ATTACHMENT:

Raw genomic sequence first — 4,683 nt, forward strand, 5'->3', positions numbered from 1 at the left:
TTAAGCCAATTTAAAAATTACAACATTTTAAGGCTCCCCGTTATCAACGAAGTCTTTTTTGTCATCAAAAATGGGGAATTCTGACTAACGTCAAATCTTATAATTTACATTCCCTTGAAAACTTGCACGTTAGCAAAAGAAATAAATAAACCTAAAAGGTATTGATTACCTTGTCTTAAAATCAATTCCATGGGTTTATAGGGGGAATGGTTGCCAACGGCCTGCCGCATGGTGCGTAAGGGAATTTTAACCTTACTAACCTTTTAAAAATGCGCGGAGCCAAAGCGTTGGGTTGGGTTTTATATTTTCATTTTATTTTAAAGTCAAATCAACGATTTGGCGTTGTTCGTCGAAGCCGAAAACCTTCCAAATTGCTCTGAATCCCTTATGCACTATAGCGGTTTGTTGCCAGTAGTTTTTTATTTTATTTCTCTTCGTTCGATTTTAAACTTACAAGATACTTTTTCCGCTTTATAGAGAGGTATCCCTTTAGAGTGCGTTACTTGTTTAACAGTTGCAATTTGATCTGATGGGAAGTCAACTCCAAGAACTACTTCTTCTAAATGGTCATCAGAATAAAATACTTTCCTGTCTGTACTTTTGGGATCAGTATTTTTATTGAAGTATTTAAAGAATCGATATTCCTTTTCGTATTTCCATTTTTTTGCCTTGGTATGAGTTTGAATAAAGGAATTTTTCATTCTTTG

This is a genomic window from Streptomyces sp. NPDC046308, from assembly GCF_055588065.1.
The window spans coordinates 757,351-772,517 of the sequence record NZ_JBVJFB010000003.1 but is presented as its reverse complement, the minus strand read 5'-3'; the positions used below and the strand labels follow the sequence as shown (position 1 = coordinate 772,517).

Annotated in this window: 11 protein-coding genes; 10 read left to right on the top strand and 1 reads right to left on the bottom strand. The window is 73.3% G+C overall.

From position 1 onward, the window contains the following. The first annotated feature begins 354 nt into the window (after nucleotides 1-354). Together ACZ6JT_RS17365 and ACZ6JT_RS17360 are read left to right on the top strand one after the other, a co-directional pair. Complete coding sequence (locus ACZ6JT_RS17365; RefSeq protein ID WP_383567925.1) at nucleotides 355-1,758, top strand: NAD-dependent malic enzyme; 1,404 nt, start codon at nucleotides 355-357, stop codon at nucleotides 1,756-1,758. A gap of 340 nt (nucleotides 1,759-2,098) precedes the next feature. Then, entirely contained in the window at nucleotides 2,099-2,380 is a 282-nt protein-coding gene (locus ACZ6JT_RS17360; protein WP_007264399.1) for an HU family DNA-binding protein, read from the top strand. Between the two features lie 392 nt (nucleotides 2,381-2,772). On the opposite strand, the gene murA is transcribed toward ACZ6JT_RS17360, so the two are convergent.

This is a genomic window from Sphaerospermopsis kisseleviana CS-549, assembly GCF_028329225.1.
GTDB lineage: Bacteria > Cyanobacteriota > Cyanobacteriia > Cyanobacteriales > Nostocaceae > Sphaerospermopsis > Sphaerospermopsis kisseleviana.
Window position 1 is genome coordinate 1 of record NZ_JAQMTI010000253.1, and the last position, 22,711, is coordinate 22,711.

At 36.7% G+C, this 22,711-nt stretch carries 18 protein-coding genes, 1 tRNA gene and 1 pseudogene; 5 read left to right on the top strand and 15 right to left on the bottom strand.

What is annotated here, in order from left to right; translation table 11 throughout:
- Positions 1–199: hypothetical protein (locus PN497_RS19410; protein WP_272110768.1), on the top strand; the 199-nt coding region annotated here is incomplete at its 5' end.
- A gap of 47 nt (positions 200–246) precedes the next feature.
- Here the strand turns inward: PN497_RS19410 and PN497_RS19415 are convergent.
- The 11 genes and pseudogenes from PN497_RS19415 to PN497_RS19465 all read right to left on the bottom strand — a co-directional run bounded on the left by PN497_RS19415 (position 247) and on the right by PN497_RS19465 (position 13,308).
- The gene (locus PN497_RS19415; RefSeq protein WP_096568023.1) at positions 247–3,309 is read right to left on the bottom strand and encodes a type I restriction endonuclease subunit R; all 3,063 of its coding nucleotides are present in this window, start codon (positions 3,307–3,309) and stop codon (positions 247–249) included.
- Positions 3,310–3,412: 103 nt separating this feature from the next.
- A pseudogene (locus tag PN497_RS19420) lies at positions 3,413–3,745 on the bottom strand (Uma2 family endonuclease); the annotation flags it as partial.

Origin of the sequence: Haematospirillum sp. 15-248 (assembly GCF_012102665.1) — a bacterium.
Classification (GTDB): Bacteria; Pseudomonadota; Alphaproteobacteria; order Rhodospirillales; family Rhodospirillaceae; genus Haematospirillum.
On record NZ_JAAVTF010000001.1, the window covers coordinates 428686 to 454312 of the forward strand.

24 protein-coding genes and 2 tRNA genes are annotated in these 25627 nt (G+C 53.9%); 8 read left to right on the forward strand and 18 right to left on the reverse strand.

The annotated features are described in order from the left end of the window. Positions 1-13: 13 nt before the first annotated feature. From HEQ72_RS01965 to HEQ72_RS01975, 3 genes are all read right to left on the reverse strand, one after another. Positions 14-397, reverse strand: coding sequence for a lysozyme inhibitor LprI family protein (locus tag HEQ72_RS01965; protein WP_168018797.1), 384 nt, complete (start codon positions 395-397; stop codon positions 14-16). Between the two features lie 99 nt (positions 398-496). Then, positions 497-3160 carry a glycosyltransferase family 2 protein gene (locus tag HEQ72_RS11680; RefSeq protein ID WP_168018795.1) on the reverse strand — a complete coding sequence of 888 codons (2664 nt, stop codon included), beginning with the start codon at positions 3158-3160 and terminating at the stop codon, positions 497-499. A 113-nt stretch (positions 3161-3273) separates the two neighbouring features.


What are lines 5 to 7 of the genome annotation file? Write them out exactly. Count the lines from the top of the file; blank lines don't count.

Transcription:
Annotated in this window: 11 protein-coding genes; 10 read left to right on the top strand and 1 reads right to left on the bottom strand. The window is 73.3% G+C overall.

From position 1 onward, the window contains the following. The first annotated feature begins 354 nt into the window (after nucleotides 1-354). Together ACZ6JT_RS17365 and ACZ6JT_RS17360 are read left to right on the top strand one after the other, a co-directional pair. Complete coding sequence (locus ACZ6JT_RS17365; RefSeq protein ID WP_383567925.1) at nucleotides 355-1,758, top strand: NAD-dependent malic enzyme; 1,404 nt, start codon at nucleotides 355-357, stop codon at nucleotides 1,756-1,758. A gap of 340 nt (nucleotides 1,759-2,098) precedes the next feature. Then, entirely contained in the window at nucleotides 2,099-2,380 is a 282-nt protein-coding gene (locus ACZ6JT_RS17360; protein WP_007264399.1) for an HU family DNA-binding protein, read from the top strand. Between the two features lie 392 nt (nucleotides 2,381-2,772). On the opposite strand, the gene murA is transcribed toward ACZ6JT_RS17360, so the two are convergent.

This is a genomic window from Sphaerospermopsis kisseleviana CS-549, assembly GCF_028329225.1.